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Quiet

The Power of Introverts in A World That Can't Stop Talking
Cain, Susan (Book - 2012)
Average Rating: 4 stars out of 5.
Quiet
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This book demonstrates how introverted people are misunderstood and undervalued in modern culture, charting the rise of extrovert ideology while sharing anecdotal examples of how to use introvert talents to adapt to various situations. At least one-third of the people we know are introverts. They are the ones who prefer listening to speaking, reading to partying; who innovate and create but dislike self-promotion; who favor working on their own over brainstorming in teams. Although they are often labeled "quiet," it is to introverts that we owe many of the great contributions to society, from van Gogh's sunflowers to the invention of the personal computer. Filled with indelible stories of real people, this book shows how dramatically we undervalue introverts, and how much we lose in doing so. Taking the reader on a journey from Dale Carnegie's birthplace to Harvard Business School, from a Tony Robbins seminar to an evangelical megachurch, the author charts the rise of the Extrovert Ideal in the twentieth century and explores its far-reaching effects. She talks to Asian-American students who feel alienated from the brash, backslapping atmosphere of American schools. She questions the dominant values of American business culture, where forced collaboration can stand in the way of innovation, and where the leadership potential of introverts is often overlooked. And she draws on cutting-edge research in psychology and neuroscience to reveal the differences between extroverts and introverts. She introduces us to successful introverts, from a witty, high-octane public speaker who recharges in solitude after his talks, to a record-breaking salesman who quietly taps into the power of questions. Finally, she offers advice on everything from how to better negotiate differences in introvert-extrovert relationships to how to empower an introverted child to when it makes sense to be a "pretend extrovert." This book has the ability to permanently change how we see introverts and, equally important, how introverts see themselves.
Authors: Cain, Susan
Statement of Responsibility: Susan Cain
Title: Quiet
the power of introverts in a world that can't stop talking
Publisher: New York : Crown Publishers, c2012
Edition: 1st ed
Characteristics: x, 333 p. ; 25 cm.
Bibliography: Includes bibliographical references (p. [277]-323) and index
Contents: The north and south of temperament
The Extrovert Ideal. The rise of the "mighty likeable fellow" : how extroversion became the cultural ideal ; The myth of charismatic leadership: the culture of personality, a hundred years later ; When collaboration kills creativity: the rise of the new Groupthink and the power of working alone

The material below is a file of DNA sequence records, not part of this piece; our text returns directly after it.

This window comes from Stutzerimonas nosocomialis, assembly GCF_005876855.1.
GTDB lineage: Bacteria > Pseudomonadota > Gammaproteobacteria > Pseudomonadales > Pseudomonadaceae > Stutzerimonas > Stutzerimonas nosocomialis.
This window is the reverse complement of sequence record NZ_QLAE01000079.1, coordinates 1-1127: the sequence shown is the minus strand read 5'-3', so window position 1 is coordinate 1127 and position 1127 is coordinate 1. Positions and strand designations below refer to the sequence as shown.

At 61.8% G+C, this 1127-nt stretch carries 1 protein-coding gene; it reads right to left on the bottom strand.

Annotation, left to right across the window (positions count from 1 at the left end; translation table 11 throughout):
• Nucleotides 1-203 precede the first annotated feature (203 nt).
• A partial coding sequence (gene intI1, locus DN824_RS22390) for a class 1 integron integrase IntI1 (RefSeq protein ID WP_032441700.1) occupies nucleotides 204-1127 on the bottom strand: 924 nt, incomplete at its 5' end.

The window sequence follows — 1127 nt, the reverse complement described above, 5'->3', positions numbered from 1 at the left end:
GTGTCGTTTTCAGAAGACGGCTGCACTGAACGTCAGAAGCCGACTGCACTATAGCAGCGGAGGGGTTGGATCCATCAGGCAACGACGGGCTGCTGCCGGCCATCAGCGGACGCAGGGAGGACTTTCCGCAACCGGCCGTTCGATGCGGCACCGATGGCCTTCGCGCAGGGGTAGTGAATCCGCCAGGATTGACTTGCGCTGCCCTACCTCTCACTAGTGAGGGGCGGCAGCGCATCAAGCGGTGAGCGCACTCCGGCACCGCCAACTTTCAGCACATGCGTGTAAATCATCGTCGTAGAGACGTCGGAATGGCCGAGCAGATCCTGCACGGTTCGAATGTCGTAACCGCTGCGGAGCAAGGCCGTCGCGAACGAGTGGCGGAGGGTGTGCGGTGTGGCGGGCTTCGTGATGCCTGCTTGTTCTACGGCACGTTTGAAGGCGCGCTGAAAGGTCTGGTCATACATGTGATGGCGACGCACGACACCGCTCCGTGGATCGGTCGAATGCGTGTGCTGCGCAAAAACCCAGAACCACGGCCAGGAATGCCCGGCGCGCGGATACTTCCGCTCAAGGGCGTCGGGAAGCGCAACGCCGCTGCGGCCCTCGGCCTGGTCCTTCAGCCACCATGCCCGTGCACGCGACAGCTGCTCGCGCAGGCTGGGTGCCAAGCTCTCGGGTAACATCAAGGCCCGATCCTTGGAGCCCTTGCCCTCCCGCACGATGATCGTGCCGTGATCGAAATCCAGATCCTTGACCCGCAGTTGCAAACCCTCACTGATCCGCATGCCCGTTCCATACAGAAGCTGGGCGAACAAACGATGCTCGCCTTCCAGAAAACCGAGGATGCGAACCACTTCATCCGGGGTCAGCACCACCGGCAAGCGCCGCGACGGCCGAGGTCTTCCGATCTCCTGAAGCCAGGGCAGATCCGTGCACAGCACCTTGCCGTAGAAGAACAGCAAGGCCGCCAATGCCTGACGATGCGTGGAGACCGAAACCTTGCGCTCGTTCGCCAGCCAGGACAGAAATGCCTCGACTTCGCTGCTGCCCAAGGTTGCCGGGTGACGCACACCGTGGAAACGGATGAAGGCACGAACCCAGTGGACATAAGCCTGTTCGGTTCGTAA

Your Biology, Your Self? Is temperament destiny? : nature, nurture, and the Orchid Hypothesis ; Beyond temperament: the role of free will (and the secret of public speaking for introverts) ; "Franklin was a politician, but Eleanor spoke out of conscience" : why cool is overrated ; Why did Wall Street crash and Warren Buffett prosper? : how introverts and extroverts think (and process dopamine) differently
Do All Cultures Have an Extrovert Ideal? Soft power: Asian-Americans and the extrovert ideal
How to Love, How to Work. When should you act more extroverted than you really are? ; The communication gap: how to talk to members of the opposite type ; On cobblers and generals: how to cultivate quiet kids in a world that can't hear them
Wonderland
A note on the words Introvert and Extrovert
Summary: This book demonstrates how introverted people are misunderstood and undervalued in modern culture, charting the rise of extrovert ideology while sharing anecdotal examples of how to use introvert talents to adapt to various situations. At least one-third of the people we know are introverts. They are the ones who prefer listening to speaking, reading to partying; who innovate and create but dislike self-promotion; who favor working on their own over brainstorming in teams. Although they are often labeled "quiet," it is to introverts that we owe many of the great contributions to society, from van Gogh's sunflowers to the invention of the personal computer. Filled with indelible stories of real people, this book shows how dramatically we undervalue introverts, and how much we lose in doing so. Taking the reader on a journey from Dale Carnegie's birthplace to Harvard Business School, from a Tony Robbins seminar to an evangelical megachurch, the author charts the rise of the Extrovert Ideal in the twentieth century and explores its far-reaching effects. She talks to Asian-American students who feel alienated from the brash, backslapping atmosphere of American schools. She questions the dominant values of American business culture, where forced collaboration can stand in the way of innovation, and where the leadership potential of introverts is often overlooked. And she draws on cutting-edge research in psychology and neuroscience to reveal the differences between extroverts and introverts. She introduces us to successful introverts, from a witty, high-octane public speaker who recharges in solitude after his talks, to a record-breaking salesman who quietly taps into the power of questions. Finally, she offers advice on everything from how to better negotiate differences in introvert-extrovert relationships to how to empower an introverted child to when it makes sense to be a "pretend extrovert." This book has the ability to permanently change how we see introverts and, equally important, how introverts see themselves.